Controlling Arduinos through the Serial Port

Prelude: I’m not a coder or computer science whiz, so my forays into programming are fraught with internet searches of how to do this or that and reading and rereading references. I am certainly no expert.

Something I really wanted to do with my arduino was send it commands through the serial port– e.g. I wanted to be able to type ‘r50’ into the serial port and turn the red LEDs to 50% intensity. This is useful for a number of reasons, not just commanding an arduino hooked up to your computer via a USB connection. You could imagine wanting to send commands over wifi, bluetooth, or from a raspberry pi. But you still need the arduino to correctly understand what you’re telling it.

This short script doesn’t really exist on the internet! At least, I couldn’t find it. I found something that got close in a forum somewhere (actually right here) but it took a bit of tweaking to get working correctly.

It basically looks like this:

//initialization for readCommand()
String content = “”;
char character;

void readCommand() {
while (Serial.available()) {
character =;
if (character == ‘\n’) {
writeCommand(content); //do something with command string
content = “”;
else content.concat(character);

The idea here is that you read the characters one at a time, and concatenate them into a string. This is because there is no command which will read a string from the serial port. The concatenation part was what I found in the forum linked above.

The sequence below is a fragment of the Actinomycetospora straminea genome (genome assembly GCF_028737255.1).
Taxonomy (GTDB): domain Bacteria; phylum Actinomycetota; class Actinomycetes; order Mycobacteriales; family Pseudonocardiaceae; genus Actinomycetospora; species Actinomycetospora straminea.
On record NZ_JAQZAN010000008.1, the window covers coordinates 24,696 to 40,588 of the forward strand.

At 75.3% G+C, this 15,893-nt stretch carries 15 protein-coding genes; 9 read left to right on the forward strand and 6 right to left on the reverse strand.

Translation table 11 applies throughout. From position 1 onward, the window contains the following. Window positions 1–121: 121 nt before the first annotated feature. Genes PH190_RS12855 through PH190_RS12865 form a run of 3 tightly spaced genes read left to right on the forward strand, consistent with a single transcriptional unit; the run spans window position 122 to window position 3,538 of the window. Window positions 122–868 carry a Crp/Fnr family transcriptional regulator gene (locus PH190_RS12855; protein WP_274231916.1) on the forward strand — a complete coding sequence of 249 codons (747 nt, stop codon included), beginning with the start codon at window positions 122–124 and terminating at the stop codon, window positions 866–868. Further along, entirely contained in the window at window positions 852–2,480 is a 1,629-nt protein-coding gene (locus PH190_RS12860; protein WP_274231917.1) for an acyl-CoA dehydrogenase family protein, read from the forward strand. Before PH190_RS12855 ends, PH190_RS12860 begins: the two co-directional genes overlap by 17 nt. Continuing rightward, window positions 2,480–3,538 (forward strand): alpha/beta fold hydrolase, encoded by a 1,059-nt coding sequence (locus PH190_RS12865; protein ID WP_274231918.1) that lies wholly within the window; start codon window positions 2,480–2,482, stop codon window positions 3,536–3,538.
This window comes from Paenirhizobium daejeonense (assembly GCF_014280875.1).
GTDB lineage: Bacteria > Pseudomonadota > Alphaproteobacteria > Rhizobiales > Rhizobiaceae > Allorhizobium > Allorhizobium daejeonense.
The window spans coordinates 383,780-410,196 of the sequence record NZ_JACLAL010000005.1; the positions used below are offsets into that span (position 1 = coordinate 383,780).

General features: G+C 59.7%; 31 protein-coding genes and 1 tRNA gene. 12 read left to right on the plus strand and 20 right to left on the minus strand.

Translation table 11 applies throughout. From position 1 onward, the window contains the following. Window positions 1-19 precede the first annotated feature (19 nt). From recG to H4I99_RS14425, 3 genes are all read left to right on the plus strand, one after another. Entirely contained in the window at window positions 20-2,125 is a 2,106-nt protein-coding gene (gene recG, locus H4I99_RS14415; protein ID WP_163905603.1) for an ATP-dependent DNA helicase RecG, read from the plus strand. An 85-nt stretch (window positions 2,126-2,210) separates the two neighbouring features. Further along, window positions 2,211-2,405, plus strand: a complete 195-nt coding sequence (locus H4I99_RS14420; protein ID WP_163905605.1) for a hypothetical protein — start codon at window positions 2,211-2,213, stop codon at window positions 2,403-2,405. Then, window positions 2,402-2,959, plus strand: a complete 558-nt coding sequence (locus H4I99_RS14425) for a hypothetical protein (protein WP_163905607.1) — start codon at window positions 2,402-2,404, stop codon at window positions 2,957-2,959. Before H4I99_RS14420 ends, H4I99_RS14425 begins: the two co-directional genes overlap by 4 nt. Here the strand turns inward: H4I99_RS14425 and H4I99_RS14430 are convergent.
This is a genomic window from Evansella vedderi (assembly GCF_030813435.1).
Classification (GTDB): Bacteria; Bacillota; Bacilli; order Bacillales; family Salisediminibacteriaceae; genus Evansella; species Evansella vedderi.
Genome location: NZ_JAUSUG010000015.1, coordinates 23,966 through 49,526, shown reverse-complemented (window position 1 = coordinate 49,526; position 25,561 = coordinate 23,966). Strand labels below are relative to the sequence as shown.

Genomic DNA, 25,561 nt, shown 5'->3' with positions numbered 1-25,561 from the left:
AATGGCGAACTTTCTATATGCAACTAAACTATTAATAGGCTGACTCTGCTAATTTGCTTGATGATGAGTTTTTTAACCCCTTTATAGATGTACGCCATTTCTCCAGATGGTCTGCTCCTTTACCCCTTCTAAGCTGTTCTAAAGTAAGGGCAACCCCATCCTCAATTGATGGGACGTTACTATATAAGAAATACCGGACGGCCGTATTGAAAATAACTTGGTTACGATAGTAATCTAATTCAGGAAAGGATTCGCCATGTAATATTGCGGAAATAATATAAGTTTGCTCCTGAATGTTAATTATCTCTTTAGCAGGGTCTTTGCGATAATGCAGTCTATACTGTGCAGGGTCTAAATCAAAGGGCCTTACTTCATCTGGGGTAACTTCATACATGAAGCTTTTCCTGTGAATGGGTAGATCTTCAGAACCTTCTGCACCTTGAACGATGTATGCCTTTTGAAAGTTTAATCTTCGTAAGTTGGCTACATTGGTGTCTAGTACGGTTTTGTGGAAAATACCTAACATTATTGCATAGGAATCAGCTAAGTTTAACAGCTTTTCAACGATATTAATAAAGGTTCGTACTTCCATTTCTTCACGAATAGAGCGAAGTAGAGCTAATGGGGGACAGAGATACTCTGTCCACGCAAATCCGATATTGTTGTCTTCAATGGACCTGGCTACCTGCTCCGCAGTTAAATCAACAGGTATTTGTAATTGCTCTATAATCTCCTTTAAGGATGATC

The tricky part is how to know when to stop reading characters. When you are typing into the serial port on your computer, ‘\n’ signifies that you’re starting a new line– i.e. you’ve hit enter. So if you want to read everything you enter into the serial port, you better have you code use ‘\n’ as your stop character, otherwise the function will behave erratically as it ends reading the command early but still has to process the extra character/s (i.e. the serial port will still be available.)

It’s a little different if say, a raspberry pi is writing something to the serial port. It’s more precise, I guess, because it doesn’t send the ‘\n’ character. In this case, I would use an artificial end character for the function to recognize. For instance, end every command with a period (‘.’) and swap that out for ‘\n’.

Hope this helps some computer-science-poor person (like me) figure this out.


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